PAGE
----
"Guonianhao", or Happy New Year, is the worst Chinese film I have ever seen in a cinema. Don't get me wrong, it is not the worst film ever made in this country. Every year, more than 80 percent of lousy films fail to reach the cinemas, and among those that do make it, most are kind enough to show some signs to tip off the discerning audience, for example, an inadequate actress who may have been born with a typical disability to control her facial muscles, a complacent director who has lost touch with the times, or simply an awkward title that betrays the filmmakers' vulgar taste.But "Guonianhao" is different. The title sounds just fine for a movie that was previously scheduled to premiere on the first day of the Year of Monkey. The popular phrase people use to greet each other at this time of year even evokes some warmth of a festive nature from the bottom of our hearts. The cast members look presentable. Skit actor Zhao Benshan, who has appeared on China Central Television's most watched New Year Gala on more than a dozen occasions, is a strong presence related to the festival and therefore should attract those who miss his acrimony. As for Mr. Gao Qunshu, though he may not be my favorite film director, many of my respectful colleagues admire his work telling twisty detective stories on the small screen, and not to mention his weird charisma that seems to have overwhelmed many a seasoned showbiz reporter in my office.All evidence suggests "Guoniaohao" may possess the potential to dominate the box office during the Chinese New Year, and that's why I was completedly taken by surprise. Imagine yourself taking a joyful ride on the back of a lovely steed on a sunny afternoon in the countryside, and suddenly a nasty spider web lands on your face. Your natural response is to get off the horse and rid your face of the ugly critter and its sticky production, but unfortunately the startled horse just keeps galloping on and on into an unchartered territory. That's what happened in my first 15 minutes of "Guonianhao," yet I persisted, against my better judgment, just so to give the film a fair assessment.So now, several days after the traumatic experience, I've calmed down and risen above my initial shock and ensuing anger to tell you about the sin that is "Guonianhao." Impatient viewers may find the cinematography insufficient and the editing sloppy, but further analysis reveals a general lack of coordination or preparation in the filming process. When a director has no idea what to shoot, the editor will have problem plowing through the vast amount of raw materials to form a decent storyline. So every now and then you see the story jumping from Point A to C, and while you wonder about Point B, the film teleports you to Point F.But a scattered narrative with no regard for consistency is the least of the film's many evils. With such meager input of creativity and effort, how do the filmmakers make sure the aggregate of video clips last long enough to count as a movie? Well, they do so by adding bizarre and meaningless episodes. A typical example is a scene where an old man meets a chicken vendor who fancies herself an opera singer. I guess the point is to introduce some humorous flavor while highlighting the lonesome state of the old man, but the attempt landed neither here nor there, all it achieved was making me wonder if I was peeping into the minds of a mental patient.Such surreal and irrelevant episodes abound in the entire film and are often executed by semi-celebrities from China's micro-blogging website Weibo. In the age where ordinary smart phone users have all turned to WeChat and active users of Weibo mostly consist of professionals who major in publicity stunts, Mr. Gao Qunshu's obsession with the website is admirable. I remember a few years ago when he made "Beijing Blues", another inadequate film with a non-story, he also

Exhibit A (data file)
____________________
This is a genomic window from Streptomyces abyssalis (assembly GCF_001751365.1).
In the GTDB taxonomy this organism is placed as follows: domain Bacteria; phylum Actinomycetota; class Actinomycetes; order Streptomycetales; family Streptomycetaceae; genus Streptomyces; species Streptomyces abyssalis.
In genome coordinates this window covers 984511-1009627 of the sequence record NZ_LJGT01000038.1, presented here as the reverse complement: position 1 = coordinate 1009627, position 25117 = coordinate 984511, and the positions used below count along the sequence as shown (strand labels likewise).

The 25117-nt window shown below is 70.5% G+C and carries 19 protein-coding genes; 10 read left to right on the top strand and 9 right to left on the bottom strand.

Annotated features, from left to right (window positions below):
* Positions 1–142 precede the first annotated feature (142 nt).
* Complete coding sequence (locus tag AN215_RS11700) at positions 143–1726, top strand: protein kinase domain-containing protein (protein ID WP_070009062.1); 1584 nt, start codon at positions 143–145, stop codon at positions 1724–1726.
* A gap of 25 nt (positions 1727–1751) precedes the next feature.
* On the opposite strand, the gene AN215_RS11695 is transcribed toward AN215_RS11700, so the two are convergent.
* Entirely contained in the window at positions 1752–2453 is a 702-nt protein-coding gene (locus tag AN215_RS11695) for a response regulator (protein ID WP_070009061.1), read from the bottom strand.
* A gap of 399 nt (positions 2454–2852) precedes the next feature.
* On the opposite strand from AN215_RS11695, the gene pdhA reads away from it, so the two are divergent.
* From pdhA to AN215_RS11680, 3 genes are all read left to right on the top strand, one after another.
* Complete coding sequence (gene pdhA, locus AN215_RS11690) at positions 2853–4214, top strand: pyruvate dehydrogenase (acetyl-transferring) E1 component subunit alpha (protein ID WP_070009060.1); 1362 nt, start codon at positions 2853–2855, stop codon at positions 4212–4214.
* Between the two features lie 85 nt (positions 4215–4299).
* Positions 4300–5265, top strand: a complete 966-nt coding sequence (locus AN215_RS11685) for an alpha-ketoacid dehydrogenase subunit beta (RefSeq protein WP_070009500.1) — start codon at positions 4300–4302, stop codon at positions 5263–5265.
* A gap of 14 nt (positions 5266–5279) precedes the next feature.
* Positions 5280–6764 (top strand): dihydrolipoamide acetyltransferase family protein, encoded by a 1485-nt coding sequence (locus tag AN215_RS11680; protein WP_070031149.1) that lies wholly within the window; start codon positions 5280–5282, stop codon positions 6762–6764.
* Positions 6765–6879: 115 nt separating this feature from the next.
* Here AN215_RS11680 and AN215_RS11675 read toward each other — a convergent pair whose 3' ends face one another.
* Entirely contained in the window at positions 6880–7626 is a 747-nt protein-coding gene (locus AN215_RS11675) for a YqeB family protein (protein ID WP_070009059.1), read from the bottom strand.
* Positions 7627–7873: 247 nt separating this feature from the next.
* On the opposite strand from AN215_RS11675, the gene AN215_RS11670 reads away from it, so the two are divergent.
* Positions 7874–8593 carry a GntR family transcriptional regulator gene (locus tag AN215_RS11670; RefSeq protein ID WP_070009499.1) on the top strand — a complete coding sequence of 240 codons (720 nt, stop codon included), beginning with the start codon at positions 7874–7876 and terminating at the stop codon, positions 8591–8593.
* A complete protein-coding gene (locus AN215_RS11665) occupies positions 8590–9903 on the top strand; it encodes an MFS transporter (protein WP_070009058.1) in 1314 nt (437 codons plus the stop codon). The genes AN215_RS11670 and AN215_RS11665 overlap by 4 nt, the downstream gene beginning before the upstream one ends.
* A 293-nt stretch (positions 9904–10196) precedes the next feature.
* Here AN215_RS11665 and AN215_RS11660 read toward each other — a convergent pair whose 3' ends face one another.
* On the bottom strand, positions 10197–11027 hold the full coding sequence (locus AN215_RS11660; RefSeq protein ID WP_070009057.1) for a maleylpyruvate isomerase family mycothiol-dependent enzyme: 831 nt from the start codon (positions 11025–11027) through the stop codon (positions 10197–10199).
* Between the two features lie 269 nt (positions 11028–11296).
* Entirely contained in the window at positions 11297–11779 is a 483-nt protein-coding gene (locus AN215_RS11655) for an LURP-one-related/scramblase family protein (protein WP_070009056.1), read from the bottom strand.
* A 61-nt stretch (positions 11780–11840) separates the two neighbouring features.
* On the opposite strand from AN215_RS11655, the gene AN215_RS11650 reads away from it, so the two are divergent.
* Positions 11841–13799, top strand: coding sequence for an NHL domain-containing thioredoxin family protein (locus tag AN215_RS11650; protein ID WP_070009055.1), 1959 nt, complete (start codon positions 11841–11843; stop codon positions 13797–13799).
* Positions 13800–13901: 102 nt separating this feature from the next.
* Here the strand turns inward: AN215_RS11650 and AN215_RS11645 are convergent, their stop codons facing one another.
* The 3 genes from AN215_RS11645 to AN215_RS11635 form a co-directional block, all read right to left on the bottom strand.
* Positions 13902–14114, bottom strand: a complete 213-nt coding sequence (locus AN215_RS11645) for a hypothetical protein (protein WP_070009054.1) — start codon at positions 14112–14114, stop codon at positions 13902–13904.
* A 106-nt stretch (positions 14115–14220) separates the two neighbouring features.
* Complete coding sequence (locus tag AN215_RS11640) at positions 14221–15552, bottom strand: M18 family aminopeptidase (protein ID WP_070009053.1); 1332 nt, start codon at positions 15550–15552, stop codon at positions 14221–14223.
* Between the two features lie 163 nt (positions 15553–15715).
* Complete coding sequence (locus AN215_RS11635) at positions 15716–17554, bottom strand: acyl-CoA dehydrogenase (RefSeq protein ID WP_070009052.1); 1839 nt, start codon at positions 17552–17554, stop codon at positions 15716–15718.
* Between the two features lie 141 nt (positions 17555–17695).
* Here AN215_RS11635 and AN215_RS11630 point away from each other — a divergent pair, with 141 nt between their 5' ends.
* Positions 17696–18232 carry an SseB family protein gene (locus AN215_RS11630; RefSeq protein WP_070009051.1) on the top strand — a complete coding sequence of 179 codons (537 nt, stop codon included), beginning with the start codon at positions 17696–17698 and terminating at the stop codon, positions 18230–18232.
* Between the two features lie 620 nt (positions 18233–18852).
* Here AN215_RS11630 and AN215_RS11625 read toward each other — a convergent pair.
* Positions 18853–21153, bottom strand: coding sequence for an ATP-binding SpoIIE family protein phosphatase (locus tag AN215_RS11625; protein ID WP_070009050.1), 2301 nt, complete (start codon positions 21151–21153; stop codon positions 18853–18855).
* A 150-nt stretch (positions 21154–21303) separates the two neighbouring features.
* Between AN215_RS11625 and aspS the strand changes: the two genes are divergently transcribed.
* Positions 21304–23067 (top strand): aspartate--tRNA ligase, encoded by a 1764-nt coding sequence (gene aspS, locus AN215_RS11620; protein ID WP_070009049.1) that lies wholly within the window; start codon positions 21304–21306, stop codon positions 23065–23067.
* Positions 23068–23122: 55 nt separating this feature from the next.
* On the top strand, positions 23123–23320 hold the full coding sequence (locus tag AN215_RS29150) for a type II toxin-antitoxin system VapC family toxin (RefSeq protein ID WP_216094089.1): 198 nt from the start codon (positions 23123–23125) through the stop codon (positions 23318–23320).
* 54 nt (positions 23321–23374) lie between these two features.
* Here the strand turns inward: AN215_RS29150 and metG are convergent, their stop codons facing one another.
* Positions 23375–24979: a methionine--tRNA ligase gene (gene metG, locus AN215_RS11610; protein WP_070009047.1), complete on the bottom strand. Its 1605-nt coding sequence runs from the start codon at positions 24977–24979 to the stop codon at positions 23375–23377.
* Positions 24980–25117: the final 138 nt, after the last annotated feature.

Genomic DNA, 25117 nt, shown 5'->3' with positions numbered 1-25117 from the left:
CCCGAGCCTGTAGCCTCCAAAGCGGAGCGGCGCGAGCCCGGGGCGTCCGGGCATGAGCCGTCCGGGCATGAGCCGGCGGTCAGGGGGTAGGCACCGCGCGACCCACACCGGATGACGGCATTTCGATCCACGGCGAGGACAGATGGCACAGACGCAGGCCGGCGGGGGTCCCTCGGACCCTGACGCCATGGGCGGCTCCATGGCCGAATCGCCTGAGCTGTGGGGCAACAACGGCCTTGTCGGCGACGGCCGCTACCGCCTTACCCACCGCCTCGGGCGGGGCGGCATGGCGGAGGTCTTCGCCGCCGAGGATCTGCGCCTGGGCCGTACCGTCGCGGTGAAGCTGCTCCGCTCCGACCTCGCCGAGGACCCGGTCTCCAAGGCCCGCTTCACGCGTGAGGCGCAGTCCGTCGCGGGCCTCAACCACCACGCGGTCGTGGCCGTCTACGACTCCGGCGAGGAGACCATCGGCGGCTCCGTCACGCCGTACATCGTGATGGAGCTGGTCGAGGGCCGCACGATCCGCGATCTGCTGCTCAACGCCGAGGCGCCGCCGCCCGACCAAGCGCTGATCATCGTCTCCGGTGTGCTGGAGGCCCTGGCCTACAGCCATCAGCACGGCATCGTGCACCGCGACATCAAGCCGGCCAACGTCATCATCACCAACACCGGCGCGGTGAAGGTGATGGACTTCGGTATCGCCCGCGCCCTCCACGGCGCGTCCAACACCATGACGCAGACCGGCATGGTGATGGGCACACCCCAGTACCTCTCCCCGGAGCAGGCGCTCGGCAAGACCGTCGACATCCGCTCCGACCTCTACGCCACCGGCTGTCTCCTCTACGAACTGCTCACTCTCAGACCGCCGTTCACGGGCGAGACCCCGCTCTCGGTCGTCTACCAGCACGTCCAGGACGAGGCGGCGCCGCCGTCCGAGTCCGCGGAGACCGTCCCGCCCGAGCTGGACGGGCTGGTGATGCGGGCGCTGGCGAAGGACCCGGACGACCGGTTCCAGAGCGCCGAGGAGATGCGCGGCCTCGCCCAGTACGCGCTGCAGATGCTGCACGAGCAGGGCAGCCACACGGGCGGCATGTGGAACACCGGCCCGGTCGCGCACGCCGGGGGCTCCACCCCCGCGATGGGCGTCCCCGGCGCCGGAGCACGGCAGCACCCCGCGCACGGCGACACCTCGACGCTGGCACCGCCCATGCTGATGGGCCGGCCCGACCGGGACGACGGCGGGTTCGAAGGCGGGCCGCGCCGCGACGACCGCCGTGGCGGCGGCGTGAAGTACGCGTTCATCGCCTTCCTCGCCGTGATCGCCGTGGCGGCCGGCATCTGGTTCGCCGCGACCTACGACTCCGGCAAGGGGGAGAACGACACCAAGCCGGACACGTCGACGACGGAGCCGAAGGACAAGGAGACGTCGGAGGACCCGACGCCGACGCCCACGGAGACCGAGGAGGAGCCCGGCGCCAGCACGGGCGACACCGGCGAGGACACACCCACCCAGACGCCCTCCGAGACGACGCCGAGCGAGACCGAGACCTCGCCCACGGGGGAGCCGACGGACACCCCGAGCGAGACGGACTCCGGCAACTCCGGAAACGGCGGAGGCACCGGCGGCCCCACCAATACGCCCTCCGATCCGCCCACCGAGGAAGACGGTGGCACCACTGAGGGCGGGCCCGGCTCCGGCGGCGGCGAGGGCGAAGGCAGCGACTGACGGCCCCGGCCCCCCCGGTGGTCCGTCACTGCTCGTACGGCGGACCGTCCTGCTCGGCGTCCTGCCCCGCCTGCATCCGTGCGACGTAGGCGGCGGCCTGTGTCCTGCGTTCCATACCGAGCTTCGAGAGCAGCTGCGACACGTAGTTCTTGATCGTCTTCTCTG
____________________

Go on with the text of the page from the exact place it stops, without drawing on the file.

Despite competition from more than a dozen Chinese and foreign challengers, Star Wars Episode Seven is still going strong after more than two weeks of hegemony in the Chinese market.Director J. J. Abrams said the key for the film was to return to the roots of the first Star Wars film and be based more on emotion than explanation. That pretty much sums up the most defining characteristics of the film. As the grand re-entry of the epic space opera unfolds on an IMAX screen, I was stunned not so much by the enhanced spectacle as by its similarity to previous Star Wars films.Harrison Ford, Carrie Fisher, Mark Hamill and Peter Mayhew have each come back to reprise their roles in the new episode, even the smuggler’s ship Millennium Falcon is brought back from a scrap yard to take the characters on yet another quest across the universe. Their presence may appeal to loyal fans of the series, but they no longer carry the whole story forward.That task now rests on a group of younger actors and actresses including Daisy Ridley, John Boyega, Adam Driver and Oscar Isaac, who are gathered to breathe new life into this decades-old franchise. That much they did, but they did it while duplicating the acting styles of their predecessors. The stiff way in which they pose and gesticulate before the camera is almost identical to the ways of Harrison Ford and Carrie Fisher. This kind of makes you wonder whether teachers of acting classes have updated their syllabus since the 1970s.And the return-to-the-roots scheme continues in the storyline. Remember the Death Star? It is back in “The Force Awakens”, in a much bigger size and with heavier fire power capable of wiping out an entire galaxy at one shot. And guess what happens to this ultimate, ultimate weapon in Episode Seven? It is destroyed by a single X-wing fighter, in the same manner in which Luke Skywalker blew up the First Death Star.And please don’t get me started on the “emotion over explanation” explanation. Of course there is some kind of Greek opera involved when Han Solo confronts his renegade son in Kylo Ren, but that is only a fraction of the whole story and not enough to make up for the lack of common sense for the rest of the film. This is a universe where even small fighter jets possess hyperspace capability, somehow the filmmakers want us to believe our heroes can hack into a complex weapon system the size of a planet by simply pulling and mismatching some fuses. And to think the fate of the universe hinges on the balance of power among people who are strong with the force is preposterous at best.The supernatural concept of “The Force” is most awkward in a fictional world of highly advanced technologies. A world where galaxies can be annihilated in a matter of seconds has no place for knights wielding flashy light-sabers. That’s the biggest loophole in the Star Wars series that has survived in the re-entry, and according to title, it is here to stay for the rest of the serial reboot.